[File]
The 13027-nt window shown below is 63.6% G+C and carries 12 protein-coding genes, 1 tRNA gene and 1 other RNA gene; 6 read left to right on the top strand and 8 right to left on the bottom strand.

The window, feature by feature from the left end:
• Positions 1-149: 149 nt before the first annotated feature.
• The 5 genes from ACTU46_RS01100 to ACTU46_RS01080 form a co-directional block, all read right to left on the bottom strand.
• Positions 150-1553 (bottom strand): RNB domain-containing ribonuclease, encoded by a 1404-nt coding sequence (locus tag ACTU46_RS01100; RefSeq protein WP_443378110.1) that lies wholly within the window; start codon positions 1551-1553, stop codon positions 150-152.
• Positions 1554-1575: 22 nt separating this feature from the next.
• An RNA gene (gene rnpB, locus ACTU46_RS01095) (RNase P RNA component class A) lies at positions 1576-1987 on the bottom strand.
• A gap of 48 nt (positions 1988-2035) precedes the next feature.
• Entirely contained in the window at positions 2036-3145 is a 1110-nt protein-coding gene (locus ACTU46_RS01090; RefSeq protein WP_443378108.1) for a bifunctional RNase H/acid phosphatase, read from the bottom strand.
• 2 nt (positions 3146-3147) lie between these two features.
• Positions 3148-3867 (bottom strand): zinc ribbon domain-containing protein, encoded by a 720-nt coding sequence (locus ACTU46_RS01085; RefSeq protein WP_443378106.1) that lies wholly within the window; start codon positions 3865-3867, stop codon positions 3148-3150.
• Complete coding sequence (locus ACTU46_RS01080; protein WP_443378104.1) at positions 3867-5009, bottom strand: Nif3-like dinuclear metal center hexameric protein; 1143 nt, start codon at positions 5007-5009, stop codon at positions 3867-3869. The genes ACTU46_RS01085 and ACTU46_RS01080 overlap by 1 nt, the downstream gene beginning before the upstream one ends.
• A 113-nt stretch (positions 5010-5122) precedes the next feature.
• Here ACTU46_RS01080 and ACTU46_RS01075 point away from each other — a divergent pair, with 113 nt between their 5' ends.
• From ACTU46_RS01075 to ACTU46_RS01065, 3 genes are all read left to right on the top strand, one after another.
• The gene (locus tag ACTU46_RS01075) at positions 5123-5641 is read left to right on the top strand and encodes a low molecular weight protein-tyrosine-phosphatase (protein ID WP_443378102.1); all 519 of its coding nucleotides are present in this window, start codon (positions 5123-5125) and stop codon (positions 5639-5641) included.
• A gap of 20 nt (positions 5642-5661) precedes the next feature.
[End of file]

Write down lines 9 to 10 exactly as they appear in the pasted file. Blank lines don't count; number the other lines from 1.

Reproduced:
• Entirely contained in the window at positions 2036-3145 is a 1110-nt protein-coding gene (locus ACTU46_RS01090; RefSeq protein WP_443378108.1) for a bifunctional RNase H/acid phosphatase, read from the bottom strand.
• 2 nt (positions 3146-3147) lie between these two features.